João I of Kongo

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For the King of Portugal, see João I of Portugal.
João I Nzinga a Nkuwu

João I of Kongo (died 1509), alias Nzinga a Nkuwu or Nkuwu Nzinga, was ruler of the Kingdom of Kongo between 1470–1509. He was baptized as João in 3 May 1491 by Portuguese missionaries. Due to his interest in Portugal and its culture, he initiated a major cultural initiative in 1485 upon the arrival of Diogo Cão. It was under these conditions that the first Atlantic Creole emerged, forming in both Central Africa and in Portugal.

Early reign[edit]

King Nzinga a Nkuwu was the seventh ruler of Kongo.[1] He was married to Queen Nzinga a Nlaza, a first cousin.[2] She had a son by the king named Nzinga Mbemba. She would later help him become king of Kongo after her husband's death.[2] Under the reign of Nzinga a Nkuwu, Kongo had grown to 100,000 square kilometres and contained a very centralised government.[3]

Arrival of the Portuguese[edit]

In 1483, a Portuguese caravel captained by Diogo Cão reached the estuary of the Congo River and made contact with subjects of the king.[4] Cão sailed back to Portugal carrying a party of Kongo emissaries. On arrival in Lisbon, the emissaries were baptized and placed in a monastery before returning to the king in 1491.[5]

Along with the emissaries came Portuguese priests, masons, carpenters and soldiers plus European goods.[5] The ships anchored at Mpinda and after a brief halt to baptise the governor of Soyo, uncle to the manikongo, the procession went on to the capital where they were greeted by the king and 5 of his leading nobles.[5]

Baptisms and later relations[edit]

On 3 May 1491, the king of Kongo was baptised along with his family.[6] Initially, only the king and his nobles were to be converted, but the queen demanded to be baptised.[2] Kongo's royal family took the names of their Portuguese counterparts, thus João, Eleanor (or Leanor in some instances) and Afonso.[7] A thousand subjects were detailed to help the Portuguese carpenters build a church, meanwhile the Portuguese soldiers accompanied the king in a campaign to defend the province of Nsundi from BaTeke raiders.[6] The European firearms were decisive in the victory and many captives were taken.[6]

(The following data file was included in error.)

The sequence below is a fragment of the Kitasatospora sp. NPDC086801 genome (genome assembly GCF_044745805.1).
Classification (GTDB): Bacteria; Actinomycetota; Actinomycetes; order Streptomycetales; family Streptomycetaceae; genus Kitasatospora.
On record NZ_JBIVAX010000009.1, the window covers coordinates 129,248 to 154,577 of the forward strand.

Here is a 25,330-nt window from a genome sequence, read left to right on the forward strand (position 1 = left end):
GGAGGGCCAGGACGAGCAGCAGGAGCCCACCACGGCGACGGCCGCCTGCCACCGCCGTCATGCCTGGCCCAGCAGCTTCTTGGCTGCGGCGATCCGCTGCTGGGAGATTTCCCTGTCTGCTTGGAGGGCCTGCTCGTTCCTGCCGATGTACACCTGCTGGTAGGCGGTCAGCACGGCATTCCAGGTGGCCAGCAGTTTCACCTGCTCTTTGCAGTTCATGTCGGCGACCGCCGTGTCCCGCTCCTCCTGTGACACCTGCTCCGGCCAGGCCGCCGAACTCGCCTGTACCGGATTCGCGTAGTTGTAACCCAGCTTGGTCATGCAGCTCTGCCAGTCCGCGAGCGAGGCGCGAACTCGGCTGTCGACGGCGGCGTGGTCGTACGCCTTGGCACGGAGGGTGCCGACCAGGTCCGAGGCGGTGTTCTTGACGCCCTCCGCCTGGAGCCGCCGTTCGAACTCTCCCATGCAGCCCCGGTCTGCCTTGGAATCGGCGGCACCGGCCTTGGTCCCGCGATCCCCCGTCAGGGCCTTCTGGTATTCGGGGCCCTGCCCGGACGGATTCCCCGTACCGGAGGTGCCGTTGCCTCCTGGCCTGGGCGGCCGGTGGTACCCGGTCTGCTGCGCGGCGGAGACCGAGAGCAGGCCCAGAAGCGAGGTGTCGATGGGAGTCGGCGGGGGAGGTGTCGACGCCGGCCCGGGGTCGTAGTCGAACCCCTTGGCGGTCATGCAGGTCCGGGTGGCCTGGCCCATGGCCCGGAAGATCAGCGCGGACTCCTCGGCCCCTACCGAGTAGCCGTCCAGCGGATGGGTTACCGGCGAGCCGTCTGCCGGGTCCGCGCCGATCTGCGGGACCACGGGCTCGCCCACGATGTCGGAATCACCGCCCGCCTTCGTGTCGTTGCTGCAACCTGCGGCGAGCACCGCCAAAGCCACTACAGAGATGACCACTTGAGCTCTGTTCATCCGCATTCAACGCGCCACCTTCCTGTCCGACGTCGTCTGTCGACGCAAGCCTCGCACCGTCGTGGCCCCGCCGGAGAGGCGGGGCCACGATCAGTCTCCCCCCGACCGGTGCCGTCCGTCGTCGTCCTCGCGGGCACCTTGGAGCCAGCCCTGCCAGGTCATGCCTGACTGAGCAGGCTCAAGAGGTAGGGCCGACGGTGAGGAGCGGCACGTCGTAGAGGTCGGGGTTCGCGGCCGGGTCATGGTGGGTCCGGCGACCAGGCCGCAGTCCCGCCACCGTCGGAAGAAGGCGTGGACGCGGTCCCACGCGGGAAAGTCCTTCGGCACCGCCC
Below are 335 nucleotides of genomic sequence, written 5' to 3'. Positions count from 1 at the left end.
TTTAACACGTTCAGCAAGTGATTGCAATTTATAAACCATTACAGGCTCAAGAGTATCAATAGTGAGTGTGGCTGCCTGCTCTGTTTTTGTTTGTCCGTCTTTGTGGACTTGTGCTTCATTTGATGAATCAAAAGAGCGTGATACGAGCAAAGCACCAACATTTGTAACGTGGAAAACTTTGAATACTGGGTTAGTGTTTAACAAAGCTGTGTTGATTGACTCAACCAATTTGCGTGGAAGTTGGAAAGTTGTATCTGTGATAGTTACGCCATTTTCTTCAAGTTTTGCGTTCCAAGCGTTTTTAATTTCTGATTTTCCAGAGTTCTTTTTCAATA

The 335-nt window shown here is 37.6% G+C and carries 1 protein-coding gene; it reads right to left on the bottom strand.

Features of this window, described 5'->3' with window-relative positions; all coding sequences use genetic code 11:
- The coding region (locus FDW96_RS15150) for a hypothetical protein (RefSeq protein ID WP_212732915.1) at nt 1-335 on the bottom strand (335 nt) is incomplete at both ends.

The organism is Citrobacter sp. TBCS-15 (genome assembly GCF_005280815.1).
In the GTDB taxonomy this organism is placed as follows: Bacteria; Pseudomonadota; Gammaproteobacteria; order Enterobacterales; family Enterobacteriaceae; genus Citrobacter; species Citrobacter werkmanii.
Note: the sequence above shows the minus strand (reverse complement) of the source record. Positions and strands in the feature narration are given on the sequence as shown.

Later life[edit]

Most of the Portuguese later departed with slaves and ivory while leaving behind priests and craftsmen.[6] After this cultural honeymoon, the king's profession of the Catholic faith proved short lived.[6] His life ended in 1506. He was succeeded by his son via the Queen, Afonso I.[2]

References[edit]

  1. ^ Oliver, Roland and Anthony Atmore: "Medieval Africa, 1250–1800", page 167. Cambridge University Press, 2001
  2. ^ a b c d Thornton, John: "Elite Women in the Kingdom of Kongo: Historical Perspectives on Women's Political Power", page 442. The Journal of African History, Vol. 47, 2006
  3. ^ Thornton, John: "Elite Women in the Kingdom of Kongo: Historical Perspectives on Women's Political Power", page 438. The Journal of African History, Vol. 47, 2006
  4. ^ Oliver, Roland and Anthony Atmore: "Medieval Africa, 1250–1800", page 168. Cambridge University Press, 2001
  5. ^ a b c Oliver, Roland and Anthony Atmore: "Medieval Africa, 1250–1800", page 169. Cambridge University Press, 2001
  6. ^ a b c d e Oliver, Roland and Anthony Atmore: "Medieval Africa, 1250–1800", page 170. Cambridge University Press, 2001
  7. ^ Hilton, Anne: "Family and Kinship among the Kongo South of the Zaire River from the Sixteenth to the Nineteenth Centuries", page 197. The Journal of African History, Vol. 24, No. 2, 1983

See also[edit]

Preceded by
Nkuwu a Ntinu
Manikongo
1470–1509
Succeeded by
Afonso I